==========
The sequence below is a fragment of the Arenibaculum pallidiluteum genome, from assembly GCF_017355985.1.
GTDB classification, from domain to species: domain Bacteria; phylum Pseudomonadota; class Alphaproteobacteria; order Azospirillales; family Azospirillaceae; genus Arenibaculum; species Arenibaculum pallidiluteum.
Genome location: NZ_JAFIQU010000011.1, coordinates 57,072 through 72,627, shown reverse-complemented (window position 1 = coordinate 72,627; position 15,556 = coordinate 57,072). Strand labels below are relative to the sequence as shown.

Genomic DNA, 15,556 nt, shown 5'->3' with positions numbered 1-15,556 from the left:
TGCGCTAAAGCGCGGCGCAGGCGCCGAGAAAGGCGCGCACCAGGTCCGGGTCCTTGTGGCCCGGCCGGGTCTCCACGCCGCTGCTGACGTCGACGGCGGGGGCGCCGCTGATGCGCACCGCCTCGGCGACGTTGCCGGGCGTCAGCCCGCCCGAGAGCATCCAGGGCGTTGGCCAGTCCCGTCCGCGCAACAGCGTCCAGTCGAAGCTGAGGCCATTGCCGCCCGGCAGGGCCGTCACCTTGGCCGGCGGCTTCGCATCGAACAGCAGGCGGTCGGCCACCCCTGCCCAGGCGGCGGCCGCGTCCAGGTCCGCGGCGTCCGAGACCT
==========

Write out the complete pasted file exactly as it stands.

The sequence below is a fragment of the Arenibaculum pallidiluteum genome, from assembly GCF_017355985.1.
GTDB classification, from domain to species: domain Bacteria; phylum Pseudomonadota; class Alphaproteobacteria; order Azospirillales; family Azospirillaceae; genus Arenibaculum; species Arenibaculum pallidiluteum.
Genome location: NZ_JAFIQU010000011.1, coordinates 57,072 through 72,627, shown reverse-complemented (window position 1 = coordinate 72,627; position 15,556 = coordinate 57,072). Strand labels below are relative to the sequence as shown.

Genomic DNA, 15,556 nt, shown 5'->3' with positions numbered 1-15,556 from the left:
TGCGCTAAAGCGCGGCGCAGGCGCCGAGAAAGGCGCGCACCAGGTCCGGGTCCTTGTGGCCCGGCCGGGTCTCCACGCCGCTGCTGACGTCGACGGCGGGGGCGCCGCTGATGCGCACCGCCTCGGCGACGTTGCCGGGCGTCAGCCCGCCCGAGAGCATCCAGGGCGTTGGCCAGTCCCGTCCGCGCAACAGCGTCCAGTCGAAGCTGAGGCCATTGCCGCCCGGCAGGGCCGTCACCTTGGCCGGCGGCTTCGCATCGAACAGCAGGCGGTCGGCCACCCCTGCCCAGGCGGCGGCCGCGTCCAGGTCCGCGGCGTCCGAGACCT